Year of Exploration

2012 was the Year of Exploration.

After mostly ignoring all forms of social media, (besides Facebook) this year I dove in with the idea of putting myself and my writing out there instead of having it languish amid the piles of rejection slips from magazine editors and literary agencies.

My Social Media Findings:

  • Twitter – too short
  • Tumblr – too young
  • YouTube – too exposed
  • WordPress – just right

On WordPress I found a comfortable home with people I like. Random strangers actually read my words here and tell me that they like what they’ve seen. I won’t delete myself from those other places, as I have become a fan of many social media stars. And my time exploring there was not wasted, as I have learned much about the social media world and my place in it.

Luck vs. Hard Work
Luck vs. Hard Work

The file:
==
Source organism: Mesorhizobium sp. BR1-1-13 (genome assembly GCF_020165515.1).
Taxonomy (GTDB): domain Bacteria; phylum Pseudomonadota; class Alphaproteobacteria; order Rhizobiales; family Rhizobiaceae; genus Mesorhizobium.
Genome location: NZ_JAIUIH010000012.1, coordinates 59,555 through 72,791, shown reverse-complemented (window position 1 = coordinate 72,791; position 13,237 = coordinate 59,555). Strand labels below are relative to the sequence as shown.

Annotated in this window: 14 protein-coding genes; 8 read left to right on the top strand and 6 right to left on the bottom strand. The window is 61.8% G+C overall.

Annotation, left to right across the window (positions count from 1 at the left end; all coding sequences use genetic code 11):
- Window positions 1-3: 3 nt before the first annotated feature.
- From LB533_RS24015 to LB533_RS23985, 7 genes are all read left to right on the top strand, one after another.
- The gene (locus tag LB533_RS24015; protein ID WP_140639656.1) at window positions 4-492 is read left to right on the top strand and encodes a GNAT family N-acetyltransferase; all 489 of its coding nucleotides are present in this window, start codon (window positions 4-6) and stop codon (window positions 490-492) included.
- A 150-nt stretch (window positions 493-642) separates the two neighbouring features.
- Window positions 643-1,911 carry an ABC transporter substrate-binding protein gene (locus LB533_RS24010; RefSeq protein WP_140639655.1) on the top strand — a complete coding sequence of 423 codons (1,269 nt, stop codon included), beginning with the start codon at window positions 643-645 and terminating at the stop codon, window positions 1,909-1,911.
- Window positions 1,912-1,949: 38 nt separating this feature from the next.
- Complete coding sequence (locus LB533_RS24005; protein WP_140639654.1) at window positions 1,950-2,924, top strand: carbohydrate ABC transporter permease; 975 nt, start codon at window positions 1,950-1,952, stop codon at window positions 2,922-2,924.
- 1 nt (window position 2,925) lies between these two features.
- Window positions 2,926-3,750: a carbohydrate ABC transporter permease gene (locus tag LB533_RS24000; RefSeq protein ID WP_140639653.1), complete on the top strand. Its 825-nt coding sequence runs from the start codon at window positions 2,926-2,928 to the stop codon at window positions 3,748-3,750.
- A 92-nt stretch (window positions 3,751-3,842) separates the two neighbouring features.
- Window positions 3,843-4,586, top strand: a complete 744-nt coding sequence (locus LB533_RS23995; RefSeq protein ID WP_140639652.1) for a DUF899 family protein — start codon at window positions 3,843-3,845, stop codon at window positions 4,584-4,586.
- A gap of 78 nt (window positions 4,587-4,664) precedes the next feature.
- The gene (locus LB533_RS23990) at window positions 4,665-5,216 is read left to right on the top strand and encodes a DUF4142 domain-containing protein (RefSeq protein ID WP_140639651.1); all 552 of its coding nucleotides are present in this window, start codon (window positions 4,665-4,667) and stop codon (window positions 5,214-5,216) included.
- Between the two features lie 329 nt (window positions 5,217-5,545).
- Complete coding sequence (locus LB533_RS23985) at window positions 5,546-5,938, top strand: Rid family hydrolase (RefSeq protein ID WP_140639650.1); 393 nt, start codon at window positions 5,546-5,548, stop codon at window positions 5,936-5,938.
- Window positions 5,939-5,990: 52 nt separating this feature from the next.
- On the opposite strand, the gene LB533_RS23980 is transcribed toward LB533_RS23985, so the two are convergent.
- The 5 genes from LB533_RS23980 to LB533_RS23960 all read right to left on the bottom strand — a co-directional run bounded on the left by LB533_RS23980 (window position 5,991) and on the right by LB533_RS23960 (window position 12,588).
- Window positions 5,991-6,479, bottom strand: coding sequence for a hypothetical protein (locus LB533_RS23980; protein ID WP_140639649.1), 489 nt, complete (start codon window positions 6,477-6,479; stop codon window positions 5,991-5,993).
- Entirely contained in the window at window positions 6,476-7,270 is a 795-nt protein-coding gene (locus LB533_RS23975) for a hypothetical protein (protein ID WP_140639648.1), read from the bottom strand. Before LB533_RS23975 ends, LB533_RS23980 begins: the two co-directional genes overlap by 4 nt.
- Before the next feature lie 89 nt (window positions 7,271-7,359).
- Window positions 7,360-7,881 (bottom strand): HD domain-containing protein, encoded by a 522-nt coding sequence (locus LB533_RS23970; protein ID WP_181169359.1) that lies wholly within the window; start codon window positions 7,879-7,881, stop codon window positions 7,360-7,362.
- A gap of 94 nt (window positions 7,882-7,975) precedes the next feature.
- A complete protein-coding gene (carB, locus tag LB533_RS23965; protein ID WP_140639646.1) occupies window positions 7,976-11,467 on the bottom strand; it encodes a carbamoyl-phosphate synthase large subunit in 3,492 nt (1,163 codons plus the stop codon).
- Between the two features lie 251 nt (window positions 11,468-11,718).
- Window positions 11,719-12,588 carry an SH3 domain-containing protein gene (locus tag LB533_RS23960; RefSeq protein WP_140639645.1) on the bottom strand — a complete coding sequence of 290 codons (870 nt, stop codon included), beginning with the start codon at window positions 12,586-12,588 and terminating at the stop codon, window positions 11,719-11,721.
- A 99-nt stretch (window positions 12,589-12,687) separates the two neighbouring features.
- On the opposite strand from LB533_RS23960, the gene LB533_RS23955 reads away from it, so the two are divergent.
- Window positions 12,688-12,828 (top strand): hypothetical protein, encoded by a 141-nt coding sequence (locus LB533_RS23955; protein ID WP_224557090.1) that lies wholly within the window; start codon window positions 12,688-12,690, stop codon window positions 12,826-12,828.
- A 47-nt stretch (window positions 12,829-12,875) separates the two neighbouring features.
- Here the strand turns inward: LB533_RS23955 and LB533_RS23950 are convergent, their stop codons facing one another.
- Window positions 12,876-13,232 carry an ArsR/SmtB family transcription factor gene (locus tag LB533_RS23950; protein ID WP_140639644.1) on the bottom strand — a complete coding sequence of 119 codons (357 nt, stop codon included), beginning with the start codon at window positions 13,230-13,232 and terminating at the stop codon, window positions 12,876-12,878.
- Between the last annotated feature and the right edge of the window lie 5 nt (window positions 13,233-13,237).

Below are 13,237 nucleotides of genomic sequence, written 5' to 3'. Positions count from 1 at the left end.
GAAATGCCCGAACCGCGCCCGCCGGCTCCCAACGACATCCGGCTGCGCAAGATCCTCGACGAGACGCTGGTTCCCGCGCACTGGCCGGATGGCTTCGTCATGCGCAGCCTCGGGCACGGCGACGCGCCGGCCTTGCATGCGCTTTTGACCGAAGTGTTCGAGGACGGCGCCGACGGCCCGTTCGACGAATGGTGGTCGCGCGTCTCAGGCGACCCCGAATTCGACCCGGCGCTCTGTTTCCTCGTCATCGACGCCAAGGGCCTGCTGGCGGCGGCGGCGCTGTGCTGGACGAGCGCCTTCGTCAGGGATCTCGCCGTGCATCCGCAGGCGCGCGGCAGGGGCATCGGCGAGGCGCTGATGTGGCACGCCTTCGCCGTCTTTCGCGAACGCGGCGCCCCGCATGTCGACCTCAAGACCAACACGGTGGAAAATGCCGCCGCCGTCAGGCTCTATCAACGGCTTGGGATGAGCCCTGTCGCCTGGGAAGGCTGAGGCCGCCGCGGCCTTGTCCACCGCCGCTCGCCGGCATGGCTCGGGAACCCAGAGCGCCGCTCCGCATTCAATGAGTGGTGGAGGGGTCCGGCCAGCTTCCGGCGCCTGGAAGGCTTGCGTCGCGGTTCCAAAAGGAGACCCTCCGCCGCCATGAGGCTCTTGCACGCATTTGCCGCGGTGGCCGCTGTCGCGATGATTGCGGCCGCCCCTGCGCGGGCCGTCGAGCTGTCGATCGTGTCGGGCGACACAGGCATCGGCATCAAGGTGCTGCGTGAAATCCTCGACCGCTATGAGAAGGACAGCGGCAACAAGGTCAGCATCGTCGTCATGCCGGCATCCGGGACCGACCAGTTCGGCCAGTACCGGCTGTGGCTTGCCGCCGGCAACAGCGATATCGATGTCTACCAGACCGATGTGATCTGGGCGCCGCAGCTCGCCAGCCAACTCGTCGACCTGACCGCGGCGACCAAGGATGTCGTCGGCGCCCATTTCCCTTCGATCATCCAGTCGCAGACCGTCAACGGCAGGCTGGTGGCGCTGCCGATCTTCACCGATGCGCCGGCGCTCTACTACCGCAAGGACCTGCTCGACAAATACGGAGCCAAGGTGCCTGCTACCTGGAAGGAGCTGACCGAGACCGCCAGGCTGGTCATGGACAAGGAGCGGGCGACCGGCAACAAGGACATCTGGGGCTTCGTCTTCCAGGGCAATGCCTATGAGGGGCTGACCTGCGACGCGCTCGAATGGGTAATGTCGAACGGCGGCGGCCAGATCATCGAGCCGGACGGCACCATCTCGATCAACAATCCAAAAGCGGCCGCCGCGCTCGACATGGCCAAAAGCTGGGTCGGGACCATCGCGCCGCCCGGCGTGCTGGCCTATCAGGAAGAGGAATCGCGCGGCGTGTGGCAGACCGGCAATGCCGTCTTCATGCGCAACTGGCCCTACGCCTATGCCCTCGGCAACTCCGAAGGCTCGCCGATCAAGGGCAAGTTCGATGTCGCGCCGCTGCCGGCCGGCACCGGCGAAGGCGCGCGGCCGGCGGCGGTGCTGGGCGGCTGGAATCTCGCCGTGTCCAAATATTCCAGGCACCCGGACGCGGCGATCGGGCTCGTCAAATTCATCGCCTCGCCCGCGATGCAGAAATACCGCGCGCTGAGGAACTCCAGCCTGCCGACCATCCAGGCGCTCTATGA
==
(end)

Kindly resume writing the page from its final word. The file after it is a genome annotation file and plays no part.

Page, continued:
The biggest lesson I’ve learned: while luck still holds a huge chunk in the pie chart of social media success, the most important piece is, as it has always been, HARD WORK.

If it were easy, everyone would do it.

What Success Means to Me:

  • Get something published (in the old fashioned way)
  • Get a thousand followers on WordPress (reach for the stars, baby)
  • Feel like I deserve the appellation, Writer (I’ll know it when I feel it)

If I want to succeed, I must do the work.
But I don’t want to do the work.
I’d rather curl up with a good book, or watch a good movie, or click around the web until my clicking finger hurts.

I don’t make resolutions, I think they are nasty things to do to yourself. You have no idea what will happen to you next week, much less over the course of the whole year, how can you promise yourself to do this or that thing and expect to succeed?

However, next year I want to say, 2013 was the Year of Hard Work
Hard Work means sticking to a writing routine instead of just writing when inspiration, or a good prompt hits. It means being disciplined and focused. It means practice, practice, practice. It means consistently submitting and posting. It means going from this level of writing to the next.

I know I am a good writer. If I just work a bit harder at it, maybe 2013 will be the year I become great.

Company for Christmas

Hello Readers!

(Photo credit: Wikipedia)